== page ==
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ABC News(NEW YORK) --  Hillary Clinton's campaign headquarters in Brooklyn, New York, were evacuated Friday night after a pair of interns discovered a suspicious substance inside a letter, police have confirmed.

The substance has not yet been determined, but it has been deemed not hazardous, since there have been no reports of illness nor any complaints from anyone exposed, the NYPD confirmed to WABC-TV.

Four people were exposed to the substance, which was contained in a standard No. 10 envelope, the NYPD said.

The NYPD confirmed to ABC News that two interns discovered the suspicious substance in an envelope at 5:30 p.m. in Clinton's Manhattan office. The interns then brought the letter to the 11th floor of the campaign's 80,000-square-foot Brooklyn headquarters, located in the borough's Brooklyn Heights neighborhood.

Clinton was not present at the office, according to the NYPD.

The investigation is ongoing.

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White House(WASHINGTON) -- As President Obama prepares to lose access to Air Force One, he dedicated his weekly address to discussing the problems -- and some solutions his administration has introduced -- to ease the hassle of air travel.

"I’m going to be honest with you – one of the best parts of being President is having your own plane.  And I’m going to miss it.  A lot," the president confessed in his weekly address. "Because up until I ran for this office, I was mostly flying coach.  So I know what a pain the whole process can be."

The president goes on to discuss proposals to refund baggage fees for customers with severely delayed bags, protections for disabled travelers, and increased transparency for online ticket platforms.

Read the president's full address:

Hi everybody.  I’m going to be honest with you – one of the best parts of being President is having your own plane.  And I’m going to miss it.  A lot.  Because up until I ran for this office, I was mostly flying coach.  So I know what a pain the whole process can be – from searching for the best prices to that feeling you get when the baggage carousel stops and yours still hasn’t come out. 
Now, our airlines employ a lot of hardworking folks – from pilots and flight attendants to ticket agents and baggage handlers – who take pride in getting us to our destinations safely, and on time.  They do good work, and we’re proud of them.  But I think we all know that the system can work a little better for everybody.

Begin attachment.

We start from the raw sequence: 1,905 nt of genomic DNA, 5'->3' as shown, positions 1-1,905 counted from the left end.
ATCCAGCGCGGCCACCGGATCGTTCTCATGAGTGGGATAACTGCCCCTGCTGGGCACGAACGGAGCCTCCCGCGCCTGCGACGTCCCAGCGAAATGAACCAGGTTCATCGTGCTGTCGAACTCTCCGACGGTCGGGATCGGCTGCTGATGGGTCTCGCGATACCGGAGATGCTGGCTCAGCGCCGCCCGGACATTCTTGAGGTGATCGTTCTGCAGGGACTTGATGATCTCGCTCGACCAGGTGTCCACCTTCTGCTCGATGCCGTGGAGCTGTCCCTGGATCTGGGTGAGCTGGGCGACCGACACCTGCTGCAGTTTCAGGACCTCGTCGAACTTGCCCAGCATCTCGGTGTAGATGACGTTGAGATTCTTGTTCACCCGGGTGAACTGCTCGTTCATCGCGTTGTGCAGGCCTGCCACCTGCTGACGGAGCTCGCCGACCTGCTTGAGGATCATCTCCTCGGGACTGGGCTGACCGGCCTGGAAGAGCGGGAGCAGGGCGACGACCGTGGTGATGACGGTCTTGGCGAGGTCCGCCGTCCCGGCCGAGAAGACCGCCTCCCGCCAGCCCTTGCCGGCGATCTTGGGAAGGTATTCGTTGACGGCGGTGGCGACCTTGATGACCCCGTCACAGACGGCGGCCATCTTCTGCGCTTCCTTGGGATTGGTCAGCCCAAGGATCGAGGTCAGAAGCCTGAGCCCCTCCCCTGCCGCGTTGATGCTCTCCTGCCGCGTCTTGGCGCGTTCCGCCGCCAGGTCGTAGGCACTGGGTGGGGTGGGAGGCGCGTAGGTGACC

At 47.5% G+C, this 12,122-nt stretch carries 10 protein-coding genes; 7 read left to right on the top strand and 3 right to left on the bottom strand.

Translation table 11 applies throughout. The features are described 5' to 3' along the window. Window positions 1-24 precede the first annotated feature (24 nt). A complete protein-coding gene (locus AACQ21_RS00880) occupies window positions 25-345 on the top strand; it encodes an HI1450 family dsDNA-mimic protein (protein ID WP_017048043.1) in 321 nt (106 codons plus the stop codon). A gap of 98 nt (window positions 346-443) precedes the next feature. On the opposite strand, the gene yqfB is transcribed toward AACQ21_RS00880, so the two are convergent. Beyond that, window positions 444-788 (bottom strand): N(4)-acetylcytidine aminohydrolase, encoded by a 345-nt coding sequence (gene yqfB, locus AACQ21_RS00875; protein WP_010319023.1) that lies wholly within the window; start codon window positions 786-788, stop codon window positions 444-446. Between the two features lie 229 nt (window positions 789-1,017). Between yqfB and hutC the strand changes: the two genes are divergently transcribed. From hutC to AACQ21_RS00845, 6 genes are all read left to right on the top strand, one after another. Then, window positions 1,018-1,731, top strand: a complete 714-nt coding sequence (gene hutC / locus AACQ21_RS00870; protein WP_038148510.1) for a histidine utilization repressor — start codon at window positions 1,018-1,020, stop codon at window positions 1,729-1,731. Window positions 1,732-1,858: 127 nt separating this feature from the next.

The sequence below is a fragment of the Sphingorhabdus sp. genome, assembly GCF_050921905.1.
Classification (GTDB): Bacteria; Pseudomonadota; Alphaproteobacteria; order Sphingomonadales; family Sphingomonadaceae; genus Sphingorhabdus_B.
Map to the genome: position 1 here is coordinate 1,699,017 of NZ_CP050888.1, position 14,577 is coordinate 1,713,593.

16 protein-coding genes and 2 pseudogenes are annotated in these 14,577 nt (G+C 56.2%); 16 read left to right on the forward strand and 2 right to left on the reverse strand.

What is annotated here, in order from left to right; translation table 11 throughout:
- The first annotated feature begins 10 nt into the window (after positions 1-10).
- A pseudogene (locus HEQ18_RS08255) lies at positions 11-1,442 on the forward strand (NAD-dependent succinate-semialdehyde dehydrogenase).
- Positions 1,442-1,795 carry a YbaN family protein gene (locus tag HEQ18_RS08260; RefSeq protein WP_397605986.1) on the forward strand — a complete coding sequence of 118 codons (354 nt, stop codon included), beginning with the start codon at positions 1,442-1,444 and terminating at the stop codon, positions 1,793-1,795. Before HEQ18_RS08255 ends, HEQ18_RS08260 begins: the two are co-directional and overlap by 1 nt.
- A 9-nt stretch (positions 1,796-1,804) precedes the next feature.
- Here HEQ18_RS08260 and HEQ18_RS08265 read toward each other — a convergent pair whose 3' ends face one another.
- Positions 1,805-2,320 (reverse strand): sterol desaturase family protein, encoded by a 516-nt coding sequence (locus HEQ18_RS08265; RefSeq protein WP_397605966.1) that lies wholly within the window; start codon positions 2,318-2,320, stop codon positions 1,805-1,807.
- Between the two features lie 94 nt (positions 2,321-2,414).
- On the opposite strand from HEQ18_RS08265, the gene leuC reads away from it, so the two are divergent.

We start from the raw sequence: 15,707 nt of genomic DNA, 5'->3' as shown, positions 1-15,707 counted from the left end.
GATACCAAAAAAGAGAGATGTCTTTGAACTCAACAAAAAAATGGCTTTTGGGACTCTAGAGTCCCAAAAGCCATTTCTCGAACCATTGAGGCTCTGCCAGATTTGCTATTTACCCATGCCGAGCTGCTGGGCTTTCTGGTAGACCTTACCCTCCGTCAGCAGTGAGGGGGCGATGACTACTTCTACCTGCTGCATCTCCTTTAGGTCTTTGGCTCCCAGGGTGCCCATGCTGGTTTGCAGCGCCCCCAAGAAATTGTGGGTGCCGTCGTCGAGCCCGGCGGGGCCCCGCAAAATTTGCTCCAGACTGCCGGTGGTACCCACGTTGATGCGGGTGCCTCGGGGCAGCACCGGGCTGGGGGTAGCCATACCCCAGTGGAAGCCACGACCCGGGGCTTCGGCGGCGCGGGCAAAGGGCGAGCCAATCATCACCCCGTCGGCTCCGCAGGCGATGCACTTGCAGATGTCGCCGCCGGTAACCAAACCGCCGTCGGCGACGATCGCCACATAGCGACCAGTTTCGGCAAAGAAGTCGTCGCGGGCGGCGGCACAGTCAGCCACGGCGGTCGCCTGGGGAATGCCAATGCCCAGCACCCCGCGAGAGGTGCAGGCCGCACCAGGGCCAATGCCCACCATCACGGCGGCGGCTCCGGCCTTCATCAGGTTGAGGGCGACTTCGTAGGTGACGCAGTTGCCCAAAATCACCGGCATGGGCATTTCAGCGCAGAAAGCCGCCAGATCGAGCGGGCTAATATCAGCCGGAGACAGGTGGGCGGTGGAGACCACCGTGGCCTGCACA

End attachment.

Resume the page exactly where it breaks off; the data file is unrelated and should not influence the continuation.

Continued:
That’s why, over the last eight years, my Administration has taken some commonsense steps to do just that.  We’ve put in place rules that virtually eliminated excessive delays on the tarmac.  We’ve required airlines to grant travelers more flexibility on cancellations; to provide refunds to anyone who cancels within 24 hours of purchase; and to give you better compensation if you got bumped off your flight because it was oversold. 
And this week, I was proud to build on that progress with even more actions to save you money, create more competition in the marketplace, and make sure that you’re getting what you pay for. 
First, we’re proposing refunds for anyone whose bag is delayed – because you shouldn’t have to pay extra for a service you don’t even receive.  Second, we’re requiring airlines to report more information on things like how likely it is that you’ll lose your luggage or reach your destination on time.  Third, we’re providing more protections for travelers with disabilities.  And finally, we’re ramping up transparency requirements for online ticket platforms – so sites can’t privilege one airline over another without you knowing about it. 
All of this should help you make better decisions for yourselves and your families – and hopefully avoid a few headaches, too.  It’s another example of how government can be a force for good – standing up for consumers; ensuring businesses compete fairly to give you the best services at the best prices; and making sure everyday Americans have a voice in the conversation – not just corporate shareholders.  That’s what this is all about – taking steps, big and small, that can make your life a little bit better. 
Thanks everybody.  Have a great weekend.  

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ABC News(NEW YORK) -- Donald Trump’s path to the White House is fading fast.

With national polls showing Hillary Clinton growing her lead and Trump losing his grip on traditionally red states, Clinton looks likely to prevail on Election Day.